A former Amherst College student filed a suit against the school. The lawsuit claims that Amherst expelled the student, named “John Doe” in the suit, in an effort to appear tough on sexual assault. A female student accused Doe of assaulting her in 2012. According to the lawsuit:
“In the just six weeks from the date the complaint was filed against him, the plaintiff found himself held guilty of assault, expelled from the college, ejected from the campus and branded a sex offender, with his entire future in ruins,” the suit states, in part. “The actions taken by the defendants resulted from a deeply flawed investigatory and disciplinary process during which the plaintiff was denied the most rudimentary elements of fairness promised to him by Amherst in its Student Handbook.”
This is typical of many college sexual assault proceedings. The accused have little to no recourse. They are not allowed representation, not allowed to confront the accuser, not allowed to present counter evidence, and not allowed much of any defense. It is purely up to the judging panel whether the student will face any consequence.
Yet it is curious how anyone could expel the Doe considering the facts. For instance, the woman accusing Doe filed the complaint 21 months after the alleged incident occurred. She gave varying accounts of what happened, initially claiming that the oral sex was non-consensual, then claiming that it began as consensual but became non-consensual later. She claimed she never wrote down any details about the event, including text messages, yet said text messages surfaced. They contradict the woman’s claims about the timing of the alleged assault and the nature of the interaction between her and Doe.
That evidence alone makes this woman’s claims at least questionable. What makes this case different is one other pesky problem: John Doe was blacked out when his accuser performed oral sex on him.
In other words, the accuser is the actual rapist.
That means this woman who allegedly raped an intoxicated man later claimed he raped her in an apparent attempt to cover up the assault (a suggestion that apparently given by the woman’s new “victim’s advocate” friends) and it worked.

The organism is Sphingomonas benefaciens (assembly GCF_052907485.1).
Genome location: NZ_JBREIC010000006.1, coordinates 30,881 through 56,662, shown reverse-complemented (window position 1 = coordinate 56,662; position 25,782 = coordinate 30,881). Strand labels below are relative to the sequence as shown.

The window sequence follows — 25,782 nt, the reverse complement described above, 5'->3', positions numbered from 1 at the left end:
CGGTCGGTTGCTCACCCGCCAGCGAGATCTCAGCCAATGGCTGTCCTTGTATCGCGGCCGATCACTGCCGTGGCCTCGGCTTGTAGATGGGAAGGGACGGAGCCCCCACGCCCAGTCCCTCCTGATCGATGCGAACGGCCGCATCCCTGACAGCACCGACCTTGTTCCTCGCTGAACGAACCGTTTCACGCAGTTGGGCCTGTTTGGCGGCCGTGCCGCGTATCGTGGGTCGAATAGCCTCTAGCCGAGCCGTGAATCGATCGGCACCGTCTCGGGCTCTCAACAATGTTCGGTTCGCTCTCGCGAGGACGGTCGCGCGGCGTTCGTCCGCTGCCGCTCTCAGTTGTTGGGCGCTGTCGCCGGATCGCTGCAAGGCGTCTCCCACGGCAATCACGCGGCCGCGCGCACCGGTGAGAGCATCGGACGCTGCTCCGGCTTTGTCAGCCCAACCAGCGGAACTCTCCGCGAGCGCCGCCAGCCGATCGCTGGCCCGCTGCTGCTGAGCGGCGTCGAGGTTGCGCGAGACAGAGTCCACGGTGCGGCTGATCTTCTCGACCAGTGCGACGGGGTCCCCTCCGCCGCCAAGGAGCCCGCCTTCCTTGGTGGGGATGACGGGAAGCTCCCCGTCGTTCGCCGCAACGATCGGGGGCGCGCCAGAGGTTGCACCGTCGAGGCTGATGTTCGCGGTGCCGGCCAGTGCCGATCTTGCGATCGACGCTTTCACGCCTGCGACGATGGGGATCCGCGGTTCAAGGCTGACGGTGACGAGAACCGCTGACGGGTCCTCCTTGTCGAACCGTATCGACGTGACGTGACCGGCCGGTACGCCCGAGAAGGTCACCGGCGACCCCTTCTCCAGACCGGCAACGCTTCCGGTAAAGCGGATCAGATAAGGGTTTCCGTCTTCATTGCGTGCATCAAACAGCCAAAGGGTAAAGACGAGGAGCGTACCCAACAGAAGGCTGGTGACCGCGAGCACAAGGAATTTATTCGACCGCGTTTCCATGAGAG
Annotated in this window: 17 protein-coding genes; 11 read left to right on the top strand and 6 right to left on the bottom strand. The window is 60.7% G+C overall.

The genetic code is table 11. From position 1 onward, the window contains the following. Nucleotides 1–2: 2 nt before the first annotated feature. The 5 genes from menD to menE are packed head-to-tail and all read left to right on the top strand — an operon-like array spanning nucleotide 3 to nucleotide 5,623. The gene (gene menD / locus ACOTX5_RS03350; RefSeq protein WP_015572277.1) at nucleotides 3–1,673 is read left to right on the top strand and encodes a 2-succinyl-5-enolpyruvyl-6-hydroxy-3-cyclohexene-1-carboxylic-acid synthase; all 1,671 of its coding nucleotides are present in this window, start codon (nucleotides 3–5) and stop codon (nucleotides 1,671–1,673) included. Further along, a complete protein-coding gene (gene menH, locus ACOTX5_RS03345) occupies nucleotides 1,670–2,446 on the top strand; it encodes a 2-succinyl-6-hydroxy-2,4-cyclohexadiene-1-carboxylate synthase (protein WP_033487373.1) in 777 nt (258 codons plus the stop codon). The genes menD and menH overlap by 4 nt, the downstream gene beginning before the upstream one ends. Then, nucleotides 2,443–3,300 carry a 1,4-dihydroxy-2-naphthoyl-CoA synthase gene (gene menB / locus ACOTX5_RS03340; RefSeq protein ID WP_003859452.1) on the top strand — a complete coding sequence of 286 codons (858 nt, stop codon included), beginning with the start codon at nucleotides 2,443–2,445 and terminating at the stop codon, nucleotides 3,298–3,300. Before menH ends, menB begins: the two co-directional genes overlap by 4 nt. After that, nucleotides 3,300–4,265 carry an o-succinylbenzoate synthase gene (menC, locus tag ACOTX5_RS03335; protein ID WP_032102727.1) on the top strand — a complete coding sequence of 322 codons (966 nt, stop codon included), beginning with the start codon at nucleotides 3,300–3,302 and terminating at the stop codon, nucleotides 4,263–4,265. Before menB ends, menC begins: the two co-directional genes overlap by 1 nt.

The text messages verify this:
D.R.’s text messages with the woman began around 1:14 a.m., just after Doe left her room after the incident.
In the messages, the woman said that she had just done something “stupid.” She said that she had “f—ed” the man. She expressed concern about what E.K., her roommate and the man’s girlfriend, would do when she found out about the incident. “I’m pretty sure [John Doe] was too drunk to make a good lie out of s–t,” documents show she wrote.
D.R. suggested that the woman put the blame on the man, to which the woman replied, “[E.K.] knows me it’s pretty obvi I wasn’t an innocent bystander,” according to documents.
I will let Ashe Schow explain the rest:
This is one of the few cases where we have an actually good idea of what happened the night in question. Doe accompanied the accuser (who was Doe’s girlfriend’s roommate) to her dorm room. The accuser performed oral sex on a blacked out Doe (Johnson notes that even the Amherst hearing found Doe’s account of being blacked out “credible”). Doe leaves. The accuser then texted two people: First, a male student she had a crush on — whom she invited over after a heavily flirtatious exchange earlier in the evening. Then, a female friend.
[…] the accuser texted her friend “Ohmygod I jus did something so fuckig stupid” [sic throughout]. She then proceeded to fret that she had done something wrong and her roommate would never talk to her again, because “it’s pretty obvi I wasn’t an innocent bystander.”
She also complained that the other man, who had come over after the alleged assault, had taken until 5 in the morning to finally have sex with her.
The accuser found herself friendless after the encounter, when her roommate discovered what she had done.
Between the encounter with Doe and the accusation — nearly two years later — the accuser developed new friends. And as it happens, these new friends were all “victims’ advocates.”
When Doe discovered the text messages, he presented the findings to Amherst. The school refused to reopen his case.
In short, it appears Amherst College is attempting to prevent campus rape by protecting an alleged rapist.
Is this not the very thing men’s rights activists warned people about? Did they not say that these policies would make it so easy to falsely accuse someone that even women who are rapists could accuse their victims and be believed?
Yes, that is a slippery slope argument, yet has it not proven itself true?
What makes this so baffling is that the college believed Doe’s claim about being blacked out. By expelling him, the college essentially states that when a woman performs oral sex on a passed out man, the man is the rapist.
Of course, this happened solely because of the feminist push to “listen and believe” women even when the evidence suggests the women are the rapists.
It would not surprise me if plenty of feminists agreed with that statement. I would be more surprised to find feminists who do not. So I challenge my readers, particularly any feminists reading this: find me a mainstream feminist who talked about this case who does not side with the woman.